The blue tit is a widespread and common resident breeder. It lives throughout temperate and subarctic Europe and western Asia in deciduous or mixed woodlands. It is a resident bird; most do not migrate.
Behaviour[change | change source]
Blue and great tits form mixed winter flocks, and the former are perhaps the better gymnasts on the slender twigs. A blue tit will often ascend a trunk in short jerky hops, imitating a treecreeper. As a rule the bird roosts in ivy or evergreens, but in hard weather will shelter in a hole. Blue tits are very agile and can hang from almost anywhere.
Diet[change | change source]
The blue tit is a destroyer of pests. It is fond of young buds of various trees, and may pull them to bits in the hope of finding insects. No species, however, destroys more coccids and aphids, the worst foes of many plants. It also eats leaf miner grubs and green tortrix moths (Tortricidae). Seeds are eaten, as with all this family.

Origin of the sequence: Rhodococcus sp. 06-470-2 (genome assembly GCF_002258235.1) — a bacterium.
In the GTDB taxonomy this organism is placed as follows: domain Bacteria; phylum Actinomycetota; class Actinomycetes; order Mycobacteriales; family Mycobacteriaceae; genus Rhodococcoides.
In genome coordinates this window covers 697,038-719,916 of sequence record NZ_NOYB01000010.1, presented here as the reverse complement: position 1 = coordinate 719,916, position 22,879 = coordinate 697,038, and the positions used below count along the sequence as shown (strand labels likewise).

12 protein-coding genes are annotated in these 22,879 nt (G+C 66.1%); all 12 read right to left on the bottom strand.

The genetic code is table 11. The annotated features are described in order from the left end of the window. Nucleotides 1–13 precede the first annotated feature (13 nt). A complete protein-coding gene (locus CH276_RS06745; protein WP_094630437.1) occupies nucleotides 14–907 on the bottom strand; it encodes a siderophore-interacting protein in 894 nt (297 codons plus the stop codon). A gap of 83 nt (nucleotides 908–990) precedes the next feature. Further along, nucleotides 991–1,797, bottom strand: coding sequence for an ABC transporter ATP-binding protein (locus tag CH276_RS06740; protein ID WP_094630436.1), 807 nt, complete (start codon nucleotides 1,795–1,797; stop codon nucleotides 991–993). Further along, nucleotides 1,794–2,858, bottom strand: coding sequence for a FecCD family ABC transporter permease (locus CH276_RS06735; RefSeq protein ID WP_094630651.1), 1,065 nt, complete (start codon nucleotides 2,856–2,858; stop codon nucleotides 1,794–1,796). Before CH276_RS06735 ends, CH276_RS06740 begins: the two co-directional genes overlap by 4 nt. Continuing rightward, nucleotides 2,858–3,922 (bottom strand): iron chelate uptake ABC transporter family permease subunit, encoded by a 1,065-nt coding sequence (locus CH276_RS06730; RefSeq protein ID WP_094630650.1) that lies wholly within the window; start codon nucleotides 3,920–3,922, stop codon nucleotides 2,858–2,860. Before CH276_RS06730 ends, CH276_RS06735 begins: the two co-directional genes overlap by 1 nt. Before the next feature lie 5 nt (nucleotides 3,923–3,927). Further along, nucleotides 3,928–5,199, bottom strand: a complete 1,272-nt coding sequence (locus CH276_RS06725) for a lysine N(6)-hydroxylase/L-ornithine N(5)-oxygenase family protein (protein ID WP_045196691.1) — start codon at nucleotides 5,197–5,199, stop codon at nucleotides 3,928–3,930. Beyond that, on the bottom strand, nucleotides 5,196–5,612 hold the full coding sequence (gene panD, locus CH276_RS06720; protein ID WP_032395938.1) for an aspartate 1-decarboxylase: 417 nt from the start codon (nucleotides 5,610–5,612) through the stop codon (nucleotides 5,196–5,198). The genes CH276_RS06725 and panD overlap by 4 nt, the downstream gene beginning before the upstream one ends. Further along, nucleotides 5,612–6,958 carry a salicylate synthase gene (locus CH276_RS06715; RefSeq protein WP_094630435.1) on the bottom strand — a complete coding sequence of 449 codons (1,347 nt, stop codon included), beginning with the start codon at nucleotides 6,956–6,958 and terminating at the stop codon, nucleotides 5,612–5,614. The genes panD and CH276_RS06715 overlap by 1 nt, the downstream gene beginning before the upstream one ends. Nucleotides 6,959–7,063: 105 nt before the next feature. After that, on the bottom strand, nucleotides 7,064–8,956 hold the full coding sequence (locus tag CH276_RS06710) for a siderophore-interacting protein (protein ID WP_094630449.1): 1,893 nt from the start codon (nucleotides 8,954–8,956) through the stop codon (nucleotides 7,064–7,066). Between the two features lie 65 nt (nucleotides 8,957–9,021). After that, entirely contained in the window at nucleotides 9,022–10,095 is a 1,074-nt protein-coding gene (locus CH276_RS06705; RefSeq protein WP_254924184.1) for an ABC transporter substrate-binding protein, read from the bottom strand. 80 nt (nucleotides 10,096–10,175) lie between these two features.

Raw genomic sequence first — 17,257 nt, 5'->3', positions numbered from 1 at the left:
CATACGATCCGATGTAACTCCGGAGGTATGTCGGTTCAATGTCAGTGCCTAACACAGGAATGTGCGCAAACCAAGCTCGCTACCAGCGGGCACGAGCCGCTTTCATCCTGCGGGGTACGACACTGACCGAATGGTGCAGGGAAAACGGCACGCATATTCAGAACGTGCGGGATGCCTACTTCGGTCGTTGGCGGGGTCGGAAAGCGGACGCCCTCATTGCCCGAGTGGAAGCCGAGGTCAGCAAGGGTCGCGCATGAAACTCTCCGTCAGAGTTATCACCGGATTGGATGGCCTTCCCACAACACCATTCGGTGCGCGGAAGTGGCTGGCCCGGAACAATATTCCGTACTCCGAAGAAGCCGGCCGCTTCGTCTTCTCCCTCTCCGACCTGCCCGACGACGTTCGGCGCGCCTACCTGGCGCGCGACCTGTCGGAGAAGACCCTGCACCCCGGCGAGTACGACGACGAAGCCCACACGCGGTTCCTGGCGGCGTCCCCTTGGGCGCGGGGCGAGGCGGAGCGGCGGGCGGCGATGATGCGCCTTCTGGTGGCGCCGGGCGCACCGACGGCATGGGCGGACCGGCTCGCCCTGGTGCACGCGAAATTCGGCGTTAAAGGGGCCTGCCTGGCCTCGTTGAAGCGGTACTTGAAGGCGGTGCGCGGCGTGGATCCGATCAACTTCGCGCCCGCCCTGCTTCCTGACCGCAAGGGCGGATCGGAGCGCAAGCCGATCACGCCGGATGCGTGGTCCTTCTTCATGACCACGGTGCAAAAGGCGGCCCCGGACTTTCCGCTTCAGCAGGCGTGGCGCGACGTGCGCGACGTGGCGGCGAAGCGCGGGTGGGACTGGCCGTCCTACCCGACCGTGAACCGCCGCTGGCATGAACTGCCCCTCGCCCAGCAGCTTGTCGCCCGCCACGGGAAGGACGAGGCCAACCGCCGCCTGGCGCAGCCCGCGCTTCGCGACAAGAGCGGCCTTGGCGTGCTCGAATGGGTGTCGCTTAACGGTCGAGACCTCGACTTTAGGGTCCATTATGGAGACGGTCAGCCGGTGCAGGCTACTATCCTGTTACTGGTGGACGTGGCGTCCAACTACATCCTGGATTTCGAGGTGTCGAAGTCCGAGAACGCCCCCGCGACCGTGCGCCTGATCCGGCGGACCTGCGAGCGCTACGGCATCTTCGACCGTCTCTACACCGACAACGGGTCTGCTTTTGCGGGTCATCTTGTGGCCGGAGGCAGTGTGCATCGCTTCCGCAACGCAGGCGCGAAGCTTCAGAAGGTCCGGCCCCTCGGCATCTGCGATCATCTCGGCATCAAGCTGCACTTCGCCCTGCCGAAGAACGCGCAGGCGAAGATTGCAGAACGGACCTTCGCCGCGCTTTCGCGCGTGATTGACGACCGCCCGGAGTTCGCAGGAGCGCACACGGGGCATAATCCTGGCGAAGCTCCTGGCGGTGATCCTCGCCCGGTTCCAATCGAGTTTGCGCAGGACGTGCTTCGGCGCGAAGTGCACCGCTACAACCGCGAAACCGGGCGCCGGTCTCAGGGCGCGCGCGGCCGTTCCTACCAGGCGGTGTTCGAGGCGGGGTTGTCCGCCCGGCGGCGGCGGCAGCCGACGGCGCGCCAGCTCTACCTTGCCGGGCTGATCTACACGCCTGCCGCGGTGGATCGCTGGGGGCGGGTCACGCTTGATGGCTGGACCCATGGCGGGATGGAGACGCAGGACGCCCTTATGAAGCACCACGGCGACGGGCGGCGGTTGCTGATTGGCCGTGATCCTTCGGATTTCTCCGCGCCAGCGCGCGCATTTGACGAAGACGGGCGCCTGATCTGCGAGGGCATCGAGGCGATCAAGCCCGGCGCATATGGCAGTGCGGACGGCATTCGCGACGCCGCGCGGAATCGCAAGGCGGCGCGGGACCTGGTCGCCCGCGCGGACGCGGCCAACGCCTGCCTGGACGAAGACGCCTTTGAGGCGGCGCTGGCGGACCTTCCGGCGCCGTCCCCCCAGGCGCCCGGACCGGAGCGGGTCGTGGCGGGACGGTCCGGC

Learning[change | change source]
An interesting example of culturally transmitted learning in birds was the phenomenon dating from the 1960s of blue tits teaching one another how to open traditional British milk bottles with foil tops, to get at the cream underneath. This behaviour has declined recently because of the replacement of doorstep delivery by supermarket purchases of milk, and by hard-topped containers instead of the old bottles.
Sources[change | change source]
- "Parus caeruleus". IUCN Red List of Threatened Species. Version 2011.1. International Union for Conservation of Nature. 2009. http://www.iucnredlist.org/apps/redlist/details/147892. Retrieved 13 August 2011.
Other websites[change | change source]
|Wikimedia Commons has media related to: Cyanistes caeruleus|
- The Royal Society for the Protection of Birds (Blue tit)
- Blue tit videos, photos & sounds on the Internet Bird Collection.